1996: what does it hold in store?

Electronic cash, the return of Slade - and strikes, war against the motor car, and a scandal over Arts Council grants. Our specialists predict
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The Independent Online

EXPECT a year of much change and some turmoil. The publicity over the National Lottery millions that have flowed to arts institutions in 1995 has ignored a salient fact: millions now must be raised from private businesses to supplement that money or the grands projets will not see the light of day. I foresee huge difficulties in raising those funds.

Also on the money front, Lord Gowrie and the Arts Council will have to wield the axe after a cut in government grant. One symphony orchestra, possibly the Royal Philharmonic, could be among the first to suffer. But Lord Gowrie and the National Heritage Secretary, Virginia Bottomley, will redefine how lottery money is spent, and we will see it being used to commission new plays, operas and ballets.

A new artistic director will be announced to succeed Richard Eyre at the National Theatre. I believe the prize will go to the youthful but proven Sam Mendes. A successor will be named, too, for Jeremy Isaacs at the Royal Opera House. Nicholas Payne, in charge of opera there, is the man most likely to.

Adrian Noble's brave and egalitarian decision to move the Royal Shakespeare Company out of London for half the year will suffer setbacks from lack of money and lack of theatres wanting to take the company. He may be forced into a rethink.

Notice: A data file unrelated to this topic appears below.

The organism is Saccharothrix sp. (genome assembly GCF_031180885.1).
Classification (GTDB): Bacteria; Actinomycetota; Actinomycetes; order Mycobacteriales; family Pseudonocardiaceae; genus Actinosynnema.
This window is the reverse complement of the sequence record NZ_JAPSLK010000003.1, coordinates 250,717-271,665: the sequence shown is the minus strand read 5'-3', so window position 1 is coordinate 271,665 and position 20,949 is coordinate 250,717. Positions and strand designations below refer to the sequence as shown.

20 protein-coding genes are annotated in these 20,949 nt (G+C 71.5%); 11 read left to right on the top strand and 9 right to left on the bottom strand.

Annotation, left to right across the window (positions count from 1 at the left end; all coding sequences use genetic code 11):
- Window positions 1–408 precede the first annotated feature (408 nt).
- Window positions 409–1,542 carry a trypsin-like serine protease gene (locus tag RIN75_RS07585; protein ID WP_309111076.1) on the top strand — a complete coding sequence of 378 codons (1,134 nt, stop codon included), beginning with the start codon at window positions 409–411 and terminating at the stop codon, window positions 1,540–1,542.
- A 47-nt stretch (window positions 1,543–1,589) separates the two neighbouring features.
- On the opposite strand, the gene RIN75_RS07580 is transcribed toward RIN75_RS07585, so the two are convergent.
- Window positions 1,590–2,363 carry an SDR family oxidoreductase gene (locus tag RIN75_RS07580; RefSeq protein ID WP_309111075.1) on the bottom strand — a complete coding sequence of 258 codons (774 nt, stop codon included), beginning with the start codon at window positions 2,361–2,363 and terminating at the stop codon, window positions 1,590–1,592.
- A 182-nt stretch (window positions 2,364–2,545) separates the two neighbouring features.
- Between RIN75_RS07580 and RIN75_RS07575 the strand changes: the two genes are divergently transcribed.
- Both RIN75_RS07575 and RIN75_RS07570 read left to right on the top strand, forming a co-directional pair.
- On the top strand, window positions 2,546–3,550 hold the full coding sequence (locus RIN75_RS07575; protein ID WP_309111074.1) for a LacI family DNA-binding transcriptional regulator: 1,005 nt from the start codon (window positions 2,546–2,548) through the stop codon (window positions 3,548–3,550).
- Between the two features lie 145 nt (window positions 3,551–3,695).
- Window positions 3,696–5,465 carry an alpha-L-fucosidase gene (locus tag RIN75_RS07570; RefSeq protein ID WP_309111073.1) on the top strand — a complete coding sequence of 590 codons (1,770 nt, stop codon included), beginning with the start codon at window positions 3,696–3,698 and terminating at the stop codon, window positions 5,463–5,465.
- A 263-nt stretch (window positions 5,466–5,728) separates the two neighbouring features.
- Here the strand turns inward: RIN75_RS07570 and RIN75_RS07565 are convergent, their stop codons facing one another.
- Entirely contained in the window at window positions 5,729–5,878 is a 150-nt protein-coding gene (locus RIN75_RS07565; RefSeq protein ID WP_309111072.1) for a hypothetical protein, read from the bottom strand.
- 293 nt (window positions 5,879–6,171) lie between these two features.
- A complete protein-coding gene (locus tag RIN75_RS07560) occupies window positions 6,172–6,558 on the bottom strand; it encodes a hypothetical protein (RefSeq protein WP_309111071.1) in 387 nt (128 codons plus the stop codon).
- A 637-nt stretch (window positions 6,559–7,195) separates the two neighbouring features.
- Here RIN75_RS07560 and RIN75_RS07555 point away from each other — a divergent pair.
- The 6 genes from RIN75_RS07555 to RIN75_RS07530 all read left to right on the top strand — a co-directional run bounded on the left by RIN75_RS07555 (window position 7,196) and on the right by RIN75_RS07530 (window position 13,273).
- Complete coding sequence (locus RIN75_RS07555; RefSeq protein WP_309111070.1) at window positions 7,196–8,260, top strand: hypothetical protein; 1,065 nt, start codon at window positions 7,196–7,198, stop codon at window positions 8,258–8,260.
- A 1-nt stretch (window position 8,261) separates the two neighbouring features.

A West End theatre will at last be used to stage the best from outside London, and Londoners may be able to see the harrowing triumph of the Edinburgh Festival, Sue Glover's Bondagers.

The Government will belatedly tackle the dubious practice of the Arts Council and forbid it to award either grants or lottery money to people who sit on the council and its advisory panels. When the millions of pounds involved are revealed it will create a major scandal in the press.

Olivier Awards will go to Fiona Shaw for her stunning portrayal of Richard II in Deborah Warner's immaculate production, and Claire Skinner for her role in The Glass Menagerie.

At the Brit pop awards, Pulp, Portishead and The Cranberries will show that Brit pop is more than a two-band wonder. Nostalgia will reach the mid-Seventies and rediscover Slade and Sparks. You have been warned.